As technology advances, many of our daily routines change in some form or another. Though revolutionary, the switch from physical cash to electronic currency brings with it pros and cons that range from less privacy to more convenience.
Let’s start by talking about what we’re already familiar with: cash. This physical system of money has stuck around us for too many years to count. It’s something we’re very familiar with. And for good reason too.
Cash is private. And what we mean by private is that it can’t exactly tracked. Sure, you can trace its trail, but the government can never know who owns which bill at which specific time. Therefore, you can go through many transactions without the fear of someone monitoring you from afar. You can remain anonymous.
Cash also doesn’t incur any explicit transaction costs. Meaning, you won’t be charged extra (aside from taxes) to use your physical money system. You can purchase items without having to pay a fee to use your cash.
There are, however, downsides to cash as well. For starters, you’ll be required to carry the money everywhere you go that you might want to make a transaction at. Cash cannot be transferred easily unless the parties are physically present. Additionally, cash can lose its purchasing power as time goes on, meaning what you could buy for a dollar last year might net you even less the next. If you lose cash, you’re essentially out of luck. Losing your debit/credit card can be inconvenient, but there are protections in place to insure your losses.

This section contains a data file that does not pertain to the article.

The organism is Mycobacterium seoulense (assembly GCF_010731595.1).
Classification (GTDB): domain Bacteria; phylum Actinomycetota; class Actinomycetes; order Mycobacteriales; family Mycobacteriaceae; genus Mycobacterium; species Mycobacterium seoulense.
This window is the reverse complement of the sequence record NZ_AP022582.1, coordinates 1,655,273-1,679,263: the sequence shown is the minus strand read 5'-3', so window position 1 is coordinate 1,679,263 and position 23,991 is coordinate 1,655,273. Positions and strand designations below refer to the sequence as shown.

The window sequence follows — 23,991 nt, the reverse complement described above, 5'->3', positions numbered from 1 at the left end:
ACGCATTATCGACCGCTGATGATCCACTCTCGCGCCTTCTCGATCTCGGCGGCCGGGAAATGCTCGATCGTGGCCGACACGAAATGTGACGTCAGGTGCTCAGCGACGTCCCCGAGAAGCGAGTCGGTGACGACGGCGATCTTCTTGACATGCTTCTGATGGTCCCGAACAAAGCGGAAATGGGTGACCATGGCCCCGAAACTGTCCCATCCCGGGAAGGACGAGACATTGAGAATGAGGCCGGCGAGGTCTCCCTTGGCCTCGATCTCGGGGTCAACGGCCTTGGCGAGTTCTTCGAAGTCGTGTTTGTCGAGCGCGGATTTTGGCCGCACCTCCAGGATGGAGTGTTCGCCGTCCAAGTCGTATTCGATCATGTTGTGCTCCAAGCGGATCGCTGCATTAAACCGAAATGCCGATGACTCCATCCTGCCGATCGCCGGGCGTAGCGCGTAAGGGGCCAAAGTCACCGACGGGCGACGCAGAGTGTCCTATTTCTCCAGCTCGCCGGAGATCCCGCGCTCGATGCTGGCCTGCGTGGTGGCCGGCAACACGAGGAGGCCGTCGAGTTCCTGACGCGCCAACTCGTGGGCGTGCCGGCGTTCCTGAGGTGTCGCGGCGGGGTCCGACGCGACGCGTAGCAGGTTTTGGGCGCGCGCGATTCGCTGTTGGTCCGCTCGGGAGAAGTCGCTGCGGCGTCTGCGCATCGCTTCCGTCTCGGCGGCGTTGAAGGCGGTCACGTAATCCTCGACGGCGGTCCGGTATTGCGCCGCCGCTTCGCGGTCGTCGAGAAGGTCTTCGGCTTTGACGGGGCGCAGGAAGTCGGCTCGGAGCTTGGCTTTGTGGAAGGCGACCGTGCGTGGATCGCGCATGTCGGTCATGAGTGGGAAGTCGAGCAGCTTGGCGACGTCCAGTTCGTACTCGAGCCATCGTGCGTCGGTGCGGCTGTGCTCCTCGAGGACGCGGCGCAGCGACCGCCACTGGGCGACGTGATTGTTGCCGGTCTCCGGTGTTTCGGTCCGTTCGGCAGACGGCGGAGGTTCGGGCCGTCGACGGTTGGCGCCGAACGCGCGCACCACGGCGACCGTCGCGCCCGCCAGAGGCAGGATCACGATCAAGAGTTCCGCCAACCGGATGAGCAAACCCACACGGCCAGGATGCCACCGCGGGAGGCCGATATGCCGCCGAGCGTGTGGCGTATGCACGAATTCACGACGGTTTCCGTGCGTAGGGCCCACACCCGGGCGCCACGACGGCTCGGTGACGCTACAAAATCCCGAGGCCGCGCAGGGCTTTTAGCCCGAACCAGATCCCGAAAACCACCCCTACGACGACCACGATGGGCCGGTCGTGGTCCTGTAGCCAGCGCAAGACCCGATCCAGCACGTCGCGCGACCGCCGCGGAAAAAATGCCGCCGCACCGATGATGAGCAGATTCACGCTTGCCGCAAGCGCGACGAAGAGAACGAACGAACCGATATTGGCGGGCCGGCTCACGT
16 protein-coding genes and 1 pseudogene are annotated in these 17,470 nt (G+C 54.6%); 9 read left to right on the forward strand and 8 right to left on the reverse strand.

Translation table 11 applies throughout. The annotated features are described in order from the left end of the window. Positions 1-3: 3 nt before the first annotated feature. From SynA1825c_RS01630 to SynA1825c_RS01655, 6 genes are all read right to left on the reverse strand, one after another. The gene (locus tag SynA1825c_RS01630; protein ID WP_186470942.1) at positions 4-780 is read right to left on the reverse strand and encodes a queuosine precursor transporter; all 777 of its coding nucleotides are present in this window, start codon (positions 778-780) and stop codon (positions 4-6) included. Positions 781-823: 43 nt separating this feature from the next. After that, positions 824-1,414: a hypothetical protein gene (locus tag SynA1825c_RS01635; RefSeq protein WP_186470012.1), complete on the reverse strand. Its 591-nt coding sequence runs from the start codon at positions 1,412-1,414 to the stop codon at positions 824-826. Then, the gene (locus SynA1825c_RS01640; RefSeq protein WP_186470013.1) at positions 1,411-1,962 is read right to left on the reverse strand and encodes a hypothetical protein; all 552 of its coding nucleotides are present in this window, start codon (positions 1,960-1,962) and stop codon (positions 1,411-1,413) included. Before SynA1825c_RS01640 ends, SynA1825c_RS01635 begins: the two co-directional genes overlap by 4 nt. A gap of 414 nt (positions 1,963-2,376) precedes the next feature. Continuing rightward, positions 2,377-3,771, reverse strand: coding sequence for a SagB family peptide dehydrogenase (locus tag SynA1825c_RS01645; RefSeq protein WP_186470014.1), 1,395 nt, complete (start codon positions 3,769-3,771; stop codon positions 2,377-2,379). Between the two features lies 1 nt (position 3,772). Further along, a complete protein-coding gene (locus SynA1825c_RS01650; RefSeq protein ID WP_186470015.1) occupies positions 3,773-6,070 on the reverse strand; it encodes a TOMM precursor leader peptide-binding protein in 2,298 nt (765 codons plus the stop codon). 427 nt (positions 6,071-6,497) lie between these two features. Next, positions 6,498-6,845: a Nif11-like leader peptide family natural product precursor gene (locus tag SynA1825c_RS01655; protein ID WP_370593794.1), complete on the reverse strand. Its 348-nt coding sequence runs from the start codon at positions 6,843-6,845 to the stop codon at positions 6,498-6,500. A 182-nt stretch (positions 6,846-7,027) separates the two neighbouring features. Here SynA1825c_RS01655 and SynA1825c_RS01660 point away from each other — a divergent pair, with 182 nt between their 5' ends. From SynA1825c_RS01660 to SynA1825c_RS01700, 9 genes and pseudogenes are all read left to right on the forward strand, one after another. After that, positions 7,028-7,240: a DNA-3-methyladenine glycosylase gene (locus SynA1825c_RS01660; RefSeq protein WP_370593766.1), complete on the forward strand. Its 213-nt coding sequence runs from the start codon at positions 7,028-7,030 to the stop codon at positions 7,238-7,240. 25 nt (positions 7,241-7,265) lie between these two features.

Moving on, electronic currency (in this context) is the same as hard cash with one exception. It is done completely electronically and digitally. This means that electronic currency must be controlled to an extent by a centralized bank.
This type of money system does have its advantages. One such advantage is the speed in which you can transfer money. With a simple click of a button, you can send the digital money overseas and see results within minutes or even seconds.
Another advantage would be speedy transactions. As is demonstrated by today’s technology, transactions at stores become much faster with the swipe of a card. This eliminates the time it takes to find the cash, count it out, or write a check to pay for your transaction.
Electronic currency is not without drawbacks, however. In order for this system to work, we would need shared institutions such as the courts and regulators to protect people and the integrity of the currency being used. This would lead to new laws and regulations and will ultimately require time to adjust.
You can also bid farewell to your privacy with a centralized electronic monetary system. With regulations in place, transactions can be easily tracked. Governments and corporations could easily spy on your transactions. This may lead to individuals feeling self-conscious about their purchases labeling them.
Our society is advancing towards a more technological state. And while this may seem radical at first, it’s important to remember that the idea of digitizing paperwork was once seen as radical too.
Whether or not we make the actual switch, only time can tell. But one thing is for certain. Technology will always be advancing.